• Grow Seedlings in an Eggshell
    Seedlings require very little space to grow, so eggshells serve as the perfect home until you need to move them to a larger pot.
  • Make a Cleaning Solution
    Ground-up eggshells serve well as an abrasive cleaning solution and can help with removing stuck-on residue on cooking utensils, pots and pans, and even the toilet bowl.
bird egg

What to Do When Your Sink Smells Like Rotten Eggs

If your garbage disposal smells like rotten eggs, the first thought is usually, "well, there must be eggshells stuck in the impeller or clogged in the drain.”

While that could be the case, there are a few more explanations for that, but the most likely is that scraps of food have gotten stuck in the disposal and are responsible for the rotten eggs smell.

To fix the rotten eggs smell, an Atlanta-based plumbing company says

"try running some ice cubes through your garbage disposal. This helps knock off food stuck to the blades. Then throw a few orange or lemon slices through it for a nice, citrus smell.”


Do eggshells clog pipes?

Yes, the final verdict on the egg shells-garbage disposal debate is that they can clog your pipes and are one of the foods that can wreak havoc on your plumbing.

Drano says that

“eggshells create very tiny granular waste that will stick to any sludge in the pipe and quickly create a clog in the garbage disposal.”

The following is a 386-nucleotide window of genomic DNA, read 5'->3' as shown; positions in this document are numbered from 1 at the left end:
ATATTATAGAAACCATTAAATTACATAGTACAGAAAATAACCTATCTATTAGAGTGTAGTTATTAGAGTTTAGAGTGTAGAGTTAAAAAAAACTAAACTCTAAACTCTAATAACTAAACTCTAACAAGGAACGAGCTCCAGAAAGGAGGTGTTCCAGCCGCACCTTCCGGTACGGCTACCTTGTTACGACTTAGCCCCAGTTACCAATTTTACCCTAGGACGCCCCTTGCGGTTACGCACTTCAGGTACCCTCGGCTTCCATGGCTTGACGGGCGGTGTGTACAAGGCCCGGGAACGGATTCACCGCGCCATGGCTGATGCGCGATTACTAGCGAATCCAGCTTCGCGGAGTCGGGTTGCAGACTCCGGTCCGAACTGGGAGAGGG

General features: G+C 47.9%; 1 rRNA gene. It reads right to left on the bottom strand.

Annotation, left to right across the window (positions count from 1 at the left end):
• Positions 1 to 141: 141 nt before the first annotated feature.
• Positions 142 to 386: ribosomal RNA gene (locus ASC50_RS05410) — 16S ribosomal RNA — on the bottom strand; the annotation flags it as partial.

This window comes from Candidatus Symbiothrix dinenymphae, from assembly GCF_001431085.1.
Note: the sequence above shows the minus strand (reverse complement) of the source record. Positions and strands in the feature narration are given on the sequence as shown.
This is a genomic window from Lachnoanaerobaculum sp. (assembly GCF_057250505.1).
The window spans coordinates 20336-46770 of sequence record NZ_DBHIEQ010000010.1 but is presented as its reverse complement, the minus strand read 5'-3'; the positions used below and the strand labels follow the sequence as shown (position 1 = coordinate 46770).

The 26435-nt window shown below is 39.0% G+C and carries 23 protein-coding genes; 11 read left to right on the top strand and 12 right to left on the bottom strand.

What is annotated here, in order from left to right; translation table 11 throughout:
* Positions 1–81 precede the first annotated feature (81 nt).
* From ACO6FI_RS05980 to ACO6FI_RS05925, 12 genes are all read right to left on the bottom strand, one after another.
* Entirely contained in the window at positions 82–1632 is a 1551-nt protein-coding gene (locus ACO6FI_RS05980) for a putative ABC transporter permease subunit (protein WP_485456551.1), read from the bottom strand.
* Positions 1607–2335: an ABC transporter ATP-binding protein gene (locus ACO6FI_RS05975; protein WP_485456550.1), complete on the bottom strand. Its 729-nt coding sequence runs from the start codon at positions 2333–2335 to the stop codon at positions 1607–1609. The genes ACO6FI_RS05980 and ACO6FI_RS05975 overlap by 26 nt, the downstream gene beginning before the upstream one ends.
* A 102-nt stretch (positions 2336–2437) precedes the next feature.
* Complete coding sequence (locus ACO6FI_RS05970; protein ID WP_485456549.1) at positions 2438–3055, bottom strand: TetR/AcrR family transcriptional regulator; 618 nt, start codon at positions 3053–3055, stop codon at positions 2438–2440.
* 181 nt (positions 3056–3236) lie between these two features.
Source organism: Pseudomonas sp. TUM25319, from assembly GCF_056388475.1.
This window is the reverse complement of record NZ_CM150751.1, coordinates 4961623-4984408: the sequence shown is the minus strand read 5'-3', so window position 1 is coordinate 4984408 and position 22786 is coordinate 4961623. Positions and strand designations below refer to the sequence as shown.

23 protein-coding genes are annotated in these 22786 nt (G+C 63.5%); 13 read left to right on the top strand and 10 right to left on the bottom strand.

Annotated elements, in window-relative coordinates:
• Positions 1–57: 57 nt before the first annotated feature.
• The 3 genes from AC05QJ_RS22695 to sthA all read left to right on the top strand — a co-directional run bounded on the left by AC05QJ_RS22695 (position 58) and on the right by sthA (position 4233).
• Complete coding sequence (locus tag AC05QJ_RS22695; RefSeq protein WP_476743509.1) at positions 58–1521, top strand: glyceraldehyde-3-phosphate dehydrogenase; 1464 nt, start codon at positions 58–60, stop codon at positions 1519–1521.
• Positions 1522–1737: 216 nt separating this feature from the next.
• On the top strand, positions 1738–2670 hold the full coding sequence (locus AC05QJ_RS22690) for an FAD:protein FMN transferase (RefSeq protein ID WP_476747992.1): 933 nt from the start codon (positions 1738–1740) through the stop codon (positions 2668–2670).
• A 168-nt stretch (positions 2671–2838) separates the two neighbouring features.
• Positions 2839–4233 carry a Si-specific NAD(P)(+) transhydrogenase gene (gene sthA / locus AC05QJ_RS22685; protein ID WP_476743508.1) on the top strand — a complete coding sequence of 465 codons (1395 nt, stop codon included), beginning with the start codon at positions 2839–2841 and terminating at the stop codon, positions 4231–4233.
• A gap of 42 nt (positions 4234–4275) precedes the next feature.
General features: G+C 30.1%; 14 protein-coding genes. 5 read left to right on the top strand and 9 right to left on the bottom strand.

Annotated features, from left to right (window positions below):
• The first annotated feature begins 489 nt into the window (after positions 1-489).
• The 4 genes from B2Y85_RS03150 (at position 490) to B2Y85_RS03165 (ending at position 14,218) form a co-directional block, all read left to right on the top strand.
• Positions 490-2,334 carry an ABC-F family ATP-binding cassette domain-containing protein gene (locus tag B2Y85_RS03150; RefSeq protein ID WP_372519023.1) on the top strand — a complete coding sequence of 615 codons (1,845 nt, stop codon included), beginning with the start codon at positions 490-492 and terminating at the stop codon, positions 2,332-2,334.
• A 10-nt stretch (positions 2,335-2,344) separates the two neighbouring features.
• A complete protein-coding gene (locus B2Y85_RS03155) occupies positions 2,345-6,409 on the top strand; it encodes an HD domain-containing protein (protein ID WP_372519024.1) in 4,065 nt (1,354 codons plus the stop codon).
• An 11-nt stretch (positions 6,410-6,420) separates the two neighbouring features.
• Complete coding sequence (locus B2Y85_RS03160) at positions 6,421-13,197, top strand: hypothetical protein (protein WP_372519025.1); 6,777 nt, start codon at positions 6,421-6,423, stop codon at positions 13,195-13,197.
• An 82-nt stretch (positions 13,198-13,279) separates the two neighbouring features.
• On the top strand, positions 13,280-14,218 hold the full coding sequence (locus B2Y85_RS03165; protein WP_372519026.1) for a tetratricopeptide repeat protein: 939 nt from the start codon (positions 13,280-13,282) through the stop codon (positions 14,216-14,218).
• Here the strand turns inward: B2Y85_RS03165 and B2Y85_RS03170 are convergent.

How do I unclog eggshells in garbage disposal?

The first step for dealing with egg shells clogged in the garbage disposal is to use a plunger. If plunging the clog out doesn't work, you might have to take apart the disposal trap and clear out the clog by hand. Before doing that, always make sure to unplug the appliance first.

What can I clean my garbage disposal with?

You’ve got a few options for cleaning a garbage disposal. The Spruce says that one of the most effective methods is to “pour 1/2 cup of baking soda into the garbage disposal, then slowly and carefully pour 1/2 cup of vinegar into the disposal.”  Then cover the drain, let the mixture fizzle, and after a few minutes flush the drain with hot water.

What can I put down the garbage disposal to make it smell better?

Citrus peels are a great solution for making your disposal smell fresh and clean.  ReddiRoot’r recommends to:

“throw a few lemon or orange peels into the disposal and grind them up to add a clean citrus scent to your kitchen. This can be done anytime, even if the appliance isn’t stinky.”


Now that you know eggs shells are not safe for the disposal, it’s time to stop throwing them in the sink and put them straight into the trash can instead.

If you want to get more creative with your eggshell disposal habits, feel free to grind them up and add the powder to your garden soil, add them to your compost, or make an abrasive cleaning powder.

Ian Haynes is an expert writer who has successfully deployed over 500 plumbing pages and other related content. He has an excellent understanding of home plumbing issues and translates his experiences via Plumbing Lab so readers can have a better understanding of common household problems. Outside of his work, Ian likes exploring Brooklyn with his Labrador.